The thing about Honda is that they tend to think what’s best for the customer… STOP IT. The market is not logical, it never is. The market DOESN’T NEED a SENSIBLE CAR, the market WANTS a STATUS SYMBOL. I still remember the original Mobilio pitch with its round headlights and sedated fascia, that it’s a friendly car, a capable friend of the family, hoo boy. Honda Mobilio strong initial sellout was indicative of Honda reputation of being a premium brand for all its existence. Accord, Civic, CR-V, Stream, City, Jazz, are all great cars in its segment and one that earns respect from journalists, enthusiasts, and regulars. The Mobilio was launched to much fanfare that it’s the first affordable 7 seater from Honda since they discontinued the Honda Stream in the region. Then realization hits hard about the car. It’s solidly built but with accompanying strong hint of cheapness everywhere. No smart seating arrangement, with cheap materials used in the interior and the lack of sound proofing makes the Mobilio feels like a joke of a car.

Emotion drives sales Honda, make a car that stirs the emotion not the logic.

A note to Honda

Like anything in this world, nothing is perfect, so does Honda and its products. In this entry series called ‘a note to Honda’, I’m casting away my fanboyness to anything Honda for constructive critiques.

Honda never shied away from using an existing platform for a wide variety of cars, some are amazing because of it, but some has weird peculiarity because it uses the same platform.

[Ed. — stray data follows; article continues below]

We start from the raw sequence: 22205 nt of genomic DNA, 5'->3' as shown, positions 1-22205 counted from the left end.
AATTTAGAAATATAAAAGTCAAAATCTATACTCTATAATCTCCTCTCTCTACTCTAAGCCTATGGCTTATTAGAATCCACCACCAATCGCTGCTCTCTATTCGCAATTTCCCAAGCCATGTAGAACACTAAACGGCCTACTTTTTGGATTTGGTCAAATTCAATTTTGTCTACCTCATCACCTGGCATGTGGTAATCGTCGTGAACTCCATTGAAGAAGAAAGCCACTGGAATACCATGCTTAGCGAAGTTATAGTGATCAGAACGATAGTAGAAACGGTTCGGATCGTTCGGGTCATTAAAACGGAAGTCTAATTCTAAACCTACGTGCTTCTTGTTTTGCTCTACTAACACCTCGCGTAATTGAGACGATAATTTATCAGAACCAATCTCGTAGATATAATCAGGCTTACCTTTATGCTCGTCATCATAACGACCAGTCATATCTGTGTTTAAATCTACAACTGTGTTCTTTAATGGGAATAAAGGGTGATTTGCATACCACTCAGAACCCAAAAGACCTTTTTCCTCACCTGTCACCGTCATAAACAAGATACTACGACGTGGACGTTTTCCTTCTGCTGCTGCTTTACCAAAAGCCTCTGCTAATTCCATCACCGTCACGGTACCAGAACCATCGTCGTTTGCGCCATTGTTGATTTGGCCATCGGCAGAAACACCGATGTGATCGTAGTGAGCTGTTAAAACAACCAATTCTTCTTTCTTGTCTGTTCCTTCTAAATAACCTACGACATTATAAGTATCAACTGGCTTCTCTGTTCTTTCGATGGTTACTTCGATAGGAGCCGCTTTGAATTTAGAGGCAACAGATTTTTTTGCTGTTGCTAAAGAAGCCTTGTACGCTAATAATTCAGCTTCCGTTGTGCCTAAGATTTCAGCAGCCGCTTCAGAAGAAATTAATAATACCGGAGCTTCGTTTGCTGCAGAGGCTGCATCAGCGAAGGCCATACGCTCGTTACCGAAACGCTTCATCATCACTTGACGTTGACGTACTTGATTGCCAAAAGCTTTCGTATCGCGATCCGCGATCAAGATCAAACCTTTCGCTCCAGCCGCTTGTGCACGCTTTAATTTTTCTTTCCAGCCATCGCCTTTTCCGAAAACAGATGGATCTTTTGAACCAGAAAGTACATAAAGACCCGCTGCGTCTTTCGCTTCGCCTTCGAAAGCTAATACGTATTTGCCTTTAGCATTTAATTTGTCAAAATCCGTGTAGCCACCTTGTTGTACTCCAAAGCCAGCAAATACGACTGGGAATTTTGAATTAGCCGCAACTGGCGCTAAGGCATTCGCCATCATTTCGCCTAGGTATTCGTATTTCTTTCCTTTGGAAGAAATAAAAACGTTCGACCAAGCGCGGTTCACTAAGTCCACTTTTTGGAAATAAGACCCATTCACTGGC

Honda built its car using global platforms, a mainstay term today but a unique concept back in the day. There was a time one platform called Honda small global platform underlines 5 model back in early 00’s with the Fit, Fit Aria (City), Airwave, Mobilio, and Mobilio Spike.

For more than a decade, Honda never use platform sharing as aggressive as back in the early 00’s with the Fit line. Now they are back with full force with the Brio line. Spanning 4 model line, it might not be as frugal as the Fit platform sharing, but it sets out what’s good and bad about Honda. I’ve wrote about the Brio platform in the past, but more of overview of the platform. Here I will be much more critical of the platform and many about Honda in general.

So next, let’s talk about the Brio.

 

JDM Honda Fit 2013 Launched, Amazing Improvements A Plenty!

It’s very hard not to feel excited about the new third generation Fit.

Short check list for now:

  • FIT RS uses a new improved i-VTEC engine producing 132ps (for comparison, 2004 Honda Stream 7 seater wagon 1.7L engine only produce 128ps).
  • The new hybrid FIT gets 36.4 Km/L on Japanese new more demanding JC08 fuel economy test.
  • Power of the hybrid improved drastically.
  • Interior room is bigger than the second generation Fit.

Source:

http://www.honda.co.jp/Fit/

 

Upcoming 4 wheel Honda for Indonesia (some rumors)

So it’s 2013 and Honda has quite a few surprises after the launch of the CR-Z in Indonesia.

Coming sometimes this month is the long awaited Honda Freed refresh with a rear aircon unit. This one is confirmed as dealers are already accepting order for it. The next one is the Brio MPV, it will be available sometimes next year with design taking original form other than elongated Brio like the sedan version where it’s just a longer wheelbase Brio with a trunk.

… And just like that, after 2 years… I’m back 😉

Honda City History: From Time to Time

[still W.I.P, need to add pictures]

Honda City, for anybody this side of South East Asia, the City is most synonymous with Honda entry level sedan that caters to the masses. Based on the Fit/Jazz, the City is the logical step for achievers (Enneagram of Personality) as sedans are considered to be a luxury car no matter how big it is… Hey, we live in Asia. Before we plunge further, let me clarify first what is the City and the original car that bears the name.